This past Sunday my family attended Mass in the Extraordinary Form, as my pastor has begun to say this Form of the Mass on a weekly basis at our parish. It was the first time attending a Latin Mass for my wife and most of my children, so I tried to prepare them beforehand as to what to expect. It was a Low Mass, so silence reigned, which was actually quite beautiful.
Although I truly appreciate the old Mass, I admit that I am content with the Novus Ordo, as long as it is properly celebrated. However, there are many Catholics who greatly prefer the Latin Mass, and John Zmirak has posted a wonderfully written, charitably-argued defense of traditional Catholicism over at Inside Catholic. I urge everyone to go over there and read it.
Zmirak distinguishes between “orthodox Catholics” and “traditionalist Catholics”. “Orthodox Catholics” are those who assent to all the Church’s teachings and appreciate all the Church’s traditions, yet do not have an attachment to pre-Vatican II, Tridentine Catholicism. In fact, some orthodox Catholics greatly prefer many of the changes that came about as a result of Vatican II. “Traditionalist Catholics”, on the other hand, also assent to all the Church’s teachings, but believe that many of the pre-Vatican II, Tridentine traditions of the Church still have great value. As someone who falls in the “orthodox Catholic” camp but has significant Traditionalist sympathies, I want to make a few comments on Zmirak’s article:
Still, the division [between orthodox and traditionalist Catholics] is palpable. It was lying right there on the table, for any who cared to palpate it, last week when I went to dinner with a Trad-minded colleague and a visiting author who’d come to speak at our college on G. K. Chesterton. (The presentation was riveting, and I highly recommend Dale Ahlquist’s talks and books.) Like the good Mr. Shea, our speaker is a convert, and he shared with Mark a puzzlement at the apparent fixation traditionalists have on restoring former elements of the liturgy and other Catholic practices that are not essential, and resisting innovations that are not inherently evil. Having come from churches that didn’t have the Eucharist, and remaining through God’s grace flush with gratitude for the sacraments, many converts really don’t understand what the rest of us are nattering on about. We who grew up privileged may seem like sulky, spoiled kids. We owe these good people an explanation.
Zmirak hits on an important difference here. When I go to Mass, I still sometimes find myself saying, “Jesus Christ is coming – body, blood, soul and divinity – to this altar; I can’t believe I’m here!” A traditionalist cradle Catholic, on the other hand, might sometimes think something along the lines of, “Jesus Christ is coming – body, blood, soul and divinity – to this altar; I can’t believe [insert liturgical abuse] is here!” Both are valid reactions, and both appreciate the awesomeness of what is happening. But the former perspective – often held by converts – doesn’t concern itself with many of the inessential elements of the Mass. After all, we have been a part of a ecclesial community which didn’t even have the Eucharist, so we are just thankful for being present.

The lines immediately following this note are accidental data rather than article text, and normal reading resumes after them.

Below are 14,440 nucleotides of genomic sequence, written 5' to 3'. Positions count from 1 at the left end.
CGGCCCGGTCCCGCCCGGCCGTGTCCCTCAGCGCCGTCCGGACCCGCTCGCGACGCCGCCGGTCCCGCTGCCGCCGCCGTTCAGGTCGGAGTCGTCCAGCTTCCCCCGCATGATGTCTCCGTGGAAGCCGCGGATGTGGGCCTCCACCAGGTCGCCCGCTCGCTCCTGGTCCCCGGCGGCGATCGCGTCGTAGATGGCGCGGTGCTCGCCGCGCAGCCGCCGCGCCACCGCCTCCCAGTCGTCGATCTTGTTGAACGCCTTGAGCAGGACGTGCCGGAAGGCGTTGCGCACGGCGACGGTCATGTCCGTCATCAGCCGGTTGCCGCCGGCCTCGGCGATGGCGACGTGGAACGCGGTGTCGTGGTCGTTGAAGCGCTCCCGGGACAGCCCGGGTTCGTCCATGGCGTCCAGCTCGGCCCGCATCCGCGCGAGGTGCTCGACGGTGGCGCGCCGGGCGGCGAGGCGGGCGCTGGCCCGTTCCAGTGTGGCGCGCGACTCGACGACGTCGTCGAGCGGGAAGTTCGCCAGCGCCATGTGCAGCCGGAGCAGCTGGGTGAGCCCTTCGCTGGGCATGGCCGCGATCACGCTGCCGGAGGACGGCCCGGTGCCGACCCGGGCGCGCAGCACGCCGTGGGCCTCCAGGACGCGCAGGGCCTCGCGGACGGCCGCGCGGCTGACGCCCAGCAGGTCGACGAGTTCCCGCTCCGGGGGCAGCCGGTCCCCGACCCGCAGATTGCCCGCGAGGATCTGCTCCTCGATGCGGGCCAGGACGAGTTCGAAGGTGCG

But should we be concerned with “inessential” elements? Zmirak thinks so:
Here’s what we Trads have realized, that the merely orthodox haven’t: Inessential things have power, which is why we bother with them in the first place. In every revolution, the first thing you change is the flag. Once that has been replaced, in the public mind all bets are off — which is why the Commies and Nazis filled every available space with their Satanic banners. Imagine, for a moment, that a newly elected president replaced the Stars and Stripes with the Confederate battle flag. Or that he replaced our 50 stars with the flag of Mexico. Let’s say he got away with doing this, and wasn’t carried off by the Secret Service to an “undisclosed location.” What would that signify for his administration? If people accepted the change, what else would they be likely to accept?
A valid concern, but I would argue that it can be easily over-inflated. If the president changes the United States flag with the flag of Mexico, that has a powerful effect. But if he changes the dinner china in the White House dinner room, that does not. So there are inessential things that have power, and inessential things that do not. The trick is determining the difference, and the sin of the Pharisees was that they could not make that distinction. But even accepting that certain inessential elements have power (such as the turning of the priest towards the people), the Christian should still always realize that even then they do not trump truly essential elements, something that, at least in my experience, some Traditionalist Catholics have a hard time remembering.
In fact, you can see the danger in focusing on inessential matters in the very comments of Zmirak’s article. In one of the very first comments, another traditionalist criticizes Zmirak for being positive about the congregation saying the responses with the altar servers. Instead of focusing on the fact that Zmirak is giving an extremely powerful argument for his own beliefs, this traditionalist focuses only on another inessential matter to debate.
But this does not diminish the main thrust of Zmirak’s article. I applaud him for this well-argued article, and I hope many of us “orthodox Catholics” give it a read and take his arguments to heart.